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Anarchists Against the Wall (AATW) is a direct action group that was established in 2003 in response to the construction of the wall Israel is building on Palestinian land in the Occupied West Bank. The group works in cooperation with Palestinians in a joint popular struggle against the occupation.
Since its formation, the group has participated in hundreds of demonstrations and direct actions against the wall specifically, and the occupation generally, all over the West Bank. All of AATW’s work in Palestine is coordinated through villages’ local popular committees and is essentially Palestinian led.
In April 2003, three years into the Second Intifada, a small group of mostly anarchist Israeli activists, already doing various political work in the Occupied Territories formed Anarchists Against the Wall. The group was established around the formation of a protest tent in the village of Mas’ha, where the wall was nearing and would leave 96% of the village’s land on the “Israeli” side.
The camp, formed by Palestinian, Israeli and international activists was composed of two tents on the village’s land which was slated for confiscation. A constant presence of Palestinian, Israelis and internationals remained for four months. During which, the camp became a center for information dissemination and a base for direct-democracy decision-making. A number of wall related direct actions were planned and prepared at the camp – such as the July 28, 2003 direct action in the Village of Anin. In that action Palestinians, international and Israeli activists managed to force open a gate in the wall in spite of being attacked by the army (See Haaretz article ).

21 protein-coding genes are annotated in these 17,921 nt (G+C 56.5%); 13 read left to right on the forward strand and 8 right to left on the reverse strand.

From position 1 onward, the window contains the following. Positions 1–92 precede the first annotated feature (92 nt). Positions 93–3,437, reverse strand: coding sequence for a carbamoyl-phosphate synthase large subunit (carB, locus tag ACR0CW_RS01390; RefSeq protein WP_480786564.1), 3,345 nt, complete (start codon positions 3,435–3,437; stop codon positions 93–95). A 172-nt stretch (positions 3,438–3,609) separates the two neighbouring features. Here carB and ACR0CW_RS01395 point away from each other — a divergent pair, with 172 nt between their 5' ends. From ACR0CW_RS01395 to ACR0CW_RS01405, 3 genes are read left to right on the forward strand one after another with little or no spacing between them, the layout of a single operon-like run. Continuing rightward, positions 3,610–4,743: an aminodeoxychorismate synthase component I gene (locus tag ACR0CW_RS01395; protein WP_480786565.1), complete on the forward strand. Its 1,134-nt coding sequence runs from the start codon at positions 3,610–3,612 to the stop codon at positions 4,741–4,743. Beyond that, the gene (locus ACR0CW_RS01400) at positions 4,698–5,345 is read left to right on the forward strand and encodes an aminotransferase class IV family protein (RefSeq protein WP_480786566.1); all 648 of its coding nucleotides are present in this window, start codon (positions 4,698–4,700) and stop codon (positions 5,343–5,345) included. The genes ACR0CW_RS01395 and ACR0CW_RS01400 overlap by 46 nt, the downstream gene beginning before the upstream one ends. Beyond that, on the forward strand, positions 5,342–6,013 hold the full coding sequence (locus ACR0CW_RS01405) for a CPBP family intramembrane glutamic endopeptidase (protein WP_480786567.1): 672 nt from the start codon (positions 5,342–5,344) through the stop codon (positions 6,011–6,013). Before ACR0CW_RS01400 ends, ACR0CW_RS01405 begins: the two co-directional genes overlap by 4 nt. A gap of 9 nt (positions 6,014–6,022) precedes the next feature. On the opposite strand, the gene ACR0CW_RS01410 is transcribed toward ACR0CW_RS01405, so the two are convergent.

Late in August of 2003, with the wall around Mas’ha nearly completed, the camp moved to the yard of a house in which was slated for demolition. Following two days of blocking the bulldozers and mass arrests, the yard was demolished and the camp ended, but the spirit of resistance it symbolized was not demolished.
In 2004, the village of Budrus began its struggles against the wall and AATW joined their daily demonstrations. Through its persistence in community mobilization, struggle and popular resistance, the village of Budrus was able to achieve significant victories.
Without appealing to the Israeli courts, utilizing only popular resistance, the village succeeded to push the path of wall almost completely off its land.
Budrus’ success inspired many other villages to build a popular resistance, which is perhaps an even greater success. For a good part of the year, almost every village to which the construction of the wall reached rose up against it. AATW joined every village that called for its participation.
More recently our actions have been centered in and around the village of Bil’in, northwest of Ramallah, where most of the village’s agricultural land is to be effectively confiscated by the wall and an expanding settlement.